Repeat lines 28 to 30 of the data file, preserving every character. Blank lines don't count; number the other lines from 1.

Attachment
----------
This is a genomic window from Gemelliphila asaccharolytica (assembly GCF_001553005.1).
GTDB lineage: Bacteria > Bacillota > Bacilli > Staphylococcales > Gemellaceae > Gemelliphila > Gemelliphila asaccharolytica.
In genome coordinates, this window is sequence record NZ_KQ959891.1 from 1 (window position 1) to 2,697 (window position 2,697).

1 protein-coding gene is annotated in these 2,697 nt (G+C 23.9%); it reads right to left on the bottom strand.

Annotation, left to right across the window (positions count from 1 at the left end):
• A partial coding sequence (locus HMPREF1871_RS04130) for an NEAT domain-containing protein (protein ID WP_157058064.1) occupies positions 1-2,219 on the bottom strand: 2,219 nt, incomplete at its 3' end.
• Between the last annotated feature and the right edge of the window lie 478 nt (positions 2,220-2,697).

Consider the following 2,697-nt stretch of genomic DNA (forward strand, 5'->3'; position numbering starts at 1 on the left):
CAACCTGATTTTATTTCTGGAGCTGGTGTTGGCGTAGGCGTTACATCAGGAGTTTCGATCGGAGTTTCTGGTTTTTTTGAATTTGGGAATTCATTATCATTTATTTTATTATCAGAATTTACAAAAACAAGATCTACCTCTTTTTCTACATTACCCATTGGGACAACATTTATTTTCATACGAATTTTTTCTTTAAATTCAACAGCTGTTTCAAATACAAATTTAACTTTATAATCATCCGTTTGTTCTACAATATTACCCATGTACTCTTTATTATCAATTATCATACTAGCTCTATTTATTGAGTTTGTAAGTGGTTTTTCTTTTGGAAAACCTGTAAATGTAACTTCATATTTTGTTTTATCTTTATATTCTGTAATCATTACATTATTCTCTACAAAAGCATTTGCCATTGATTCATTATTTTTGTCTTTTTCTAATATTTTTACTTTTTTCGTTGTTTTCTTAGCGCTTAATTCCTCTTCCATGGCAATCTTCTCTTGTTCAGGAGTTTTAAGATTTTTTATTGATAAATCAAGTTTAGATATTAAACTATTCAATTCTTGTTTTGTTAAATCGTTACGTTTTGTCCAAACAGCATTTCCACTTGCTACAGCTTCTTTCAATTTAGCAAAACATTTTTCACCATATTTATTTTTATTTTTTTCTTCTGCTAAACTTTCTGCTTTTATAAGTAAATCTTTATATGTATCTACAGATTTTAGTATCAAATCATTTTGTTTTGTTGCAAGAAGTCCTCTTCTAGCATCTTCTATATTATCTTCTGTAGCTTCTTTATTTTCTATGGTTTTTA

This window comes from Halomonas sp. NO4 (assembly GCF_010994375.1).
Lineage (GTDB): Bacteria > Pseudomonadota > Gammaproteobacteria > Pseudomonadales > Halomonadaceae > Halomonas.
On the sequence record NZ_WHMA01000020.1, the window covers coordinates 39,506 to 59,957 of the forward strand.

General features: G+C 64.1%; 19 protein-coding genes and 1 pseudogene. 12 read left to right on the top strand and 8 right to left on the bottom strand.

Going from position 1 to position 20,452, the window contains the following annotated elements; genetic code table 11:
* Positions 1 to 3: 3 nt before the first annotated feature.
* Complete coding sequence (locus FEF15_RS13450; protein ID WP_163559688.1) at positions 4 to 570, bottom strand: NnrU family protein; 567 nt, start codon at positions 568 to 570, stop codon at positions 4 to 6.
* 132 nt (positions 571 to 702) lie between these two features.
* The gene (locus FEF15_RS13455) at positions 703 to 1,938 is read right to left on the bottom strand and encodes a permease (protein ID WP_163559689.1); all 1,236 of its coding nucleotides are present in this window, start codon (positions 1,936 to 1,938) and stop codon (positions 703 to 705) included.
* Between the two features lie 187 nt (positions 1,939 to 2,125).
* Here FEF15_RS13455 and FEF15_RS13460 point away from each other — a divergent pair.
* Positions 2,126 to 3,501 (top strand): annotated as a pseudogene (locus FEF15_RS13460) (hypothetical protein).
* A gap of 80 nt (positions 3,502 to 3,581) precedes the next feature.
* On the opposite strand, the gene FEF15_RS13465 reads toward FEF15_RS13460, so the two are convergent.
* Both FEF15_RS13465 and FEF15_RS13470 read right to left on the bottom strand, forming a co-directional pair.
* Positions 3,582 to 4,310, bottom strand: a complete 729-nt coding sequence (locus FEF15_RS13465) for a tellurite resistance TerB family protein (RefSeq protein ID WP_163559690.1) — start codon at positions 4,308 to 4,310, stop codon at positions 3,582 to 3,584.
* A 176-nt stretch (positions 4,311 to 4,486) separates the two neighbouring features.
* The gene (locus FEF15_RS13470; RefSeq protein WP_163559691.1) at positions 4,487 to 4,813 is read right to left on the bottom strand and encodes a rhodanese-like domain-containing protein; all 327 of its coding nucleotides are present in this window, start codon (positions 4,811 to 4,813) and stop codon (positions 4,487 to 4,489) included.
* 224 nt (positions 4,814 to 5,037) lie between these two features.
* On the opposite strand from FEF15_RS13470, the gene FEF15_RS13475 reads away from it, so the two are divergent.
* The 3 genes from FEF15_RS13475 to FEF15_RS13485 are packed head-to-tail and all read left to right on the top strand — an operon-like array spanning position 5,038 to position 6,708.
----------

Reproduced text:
* 224 nt (positions 4,814 to 5,037) lie between these two features.
* On the opposite strand from FEF15_RS13470, the gene FEF15_RS13475 reads away from it, so the two are divergent.
* The 3 genes from FEF15_RS13475 to FEF15_RS13485 are packed head-to-tail and all read left to right on the top strand — an operon-like array spanning position 5,038 to position 6,708.